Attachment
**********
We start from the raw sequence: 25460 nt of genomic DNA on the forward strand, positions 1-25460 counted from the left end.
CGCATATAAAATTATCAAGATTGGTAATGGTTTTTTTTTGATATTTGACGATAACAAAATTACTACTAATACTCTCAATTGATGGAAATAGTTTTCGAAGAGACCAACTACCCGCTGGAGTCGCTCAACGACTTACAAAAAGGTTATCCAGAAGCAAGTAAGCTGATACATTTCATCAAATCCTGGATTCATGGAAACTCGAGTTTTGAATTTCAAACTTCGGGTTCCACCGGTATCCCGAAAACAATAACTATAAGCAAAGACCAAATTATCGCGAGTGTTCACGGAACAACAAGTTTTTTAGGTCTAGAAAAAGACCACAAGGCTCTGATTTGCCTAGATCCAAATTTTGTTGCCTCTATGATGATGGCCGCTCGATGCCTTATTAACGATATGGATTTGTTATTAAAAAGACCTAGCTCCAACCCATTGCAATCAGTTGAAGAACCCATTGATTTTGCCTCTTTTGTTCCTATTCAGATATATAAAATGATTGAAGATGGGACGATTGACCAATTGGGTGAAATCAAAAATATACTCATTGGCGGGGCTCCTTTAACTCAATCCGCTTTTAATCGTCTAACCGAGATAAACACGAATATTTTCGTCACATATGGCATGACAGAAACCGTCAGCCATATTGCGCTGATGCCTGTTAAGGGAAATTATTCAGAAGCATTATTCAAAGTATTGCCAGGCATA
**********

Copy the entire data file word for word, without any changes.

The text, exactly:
We start from the raw sequence: 25460 nt of genomic DNA on the forward strand, positions 1-25460 counted from the left end.
CGCATATAAAATTATCAAGATTGGTAATGGTTTTTTTTTGATATTTGACGATAACAAAATTACTACTAATACTCTCAATTGATGGAAATAGTTTTCGAAGAGACCAACTACCCGCTGGAGTCGCTCAACGACTTACAAAAAGGTTATCCAGAAGCAAGTAAGCTGATACATTTCATCAAATCCTGGATTCATGGAAACTCGAGTTTTGAATTTCAAACTTCGGGTTCCACCGGTATCCCGAAAACAATAACTATAAGCAAAGACCAAATTATCGCGAGTGTTCACGGAACAACAAGTTTTTTAGGTCTAGAAAAAGACCACAAGGCTCTGATTTGCCTAGATCCAAATTTTGTTGCCTCTATGATGATGGCCGCTCGATGCCTTATTAACGATATGGATTTGTTATTAAAAAGACCTAGCTCCAACCCATTGCAATCAGTTGAAGAACCCATTGATTTTGCCTCTTTTGTTCCTATTCAGATATATAAAATGATTGAAGATGGGACGATTGACCAATTGGGTGAAATCAAAAATATACTCATTGGCGGGGCTCCTTTAACTCAATCCGCTTTTAATCGTCTAACCGAGATAAACACGAATATTTTCGTCACATATGGCATGACAGAAACCGTCAGCCATATTGCGCTGATGCCTGTTAAGGGAAATTATTCAGAAGCATTATTCAAAGTATTGCCAGGCATA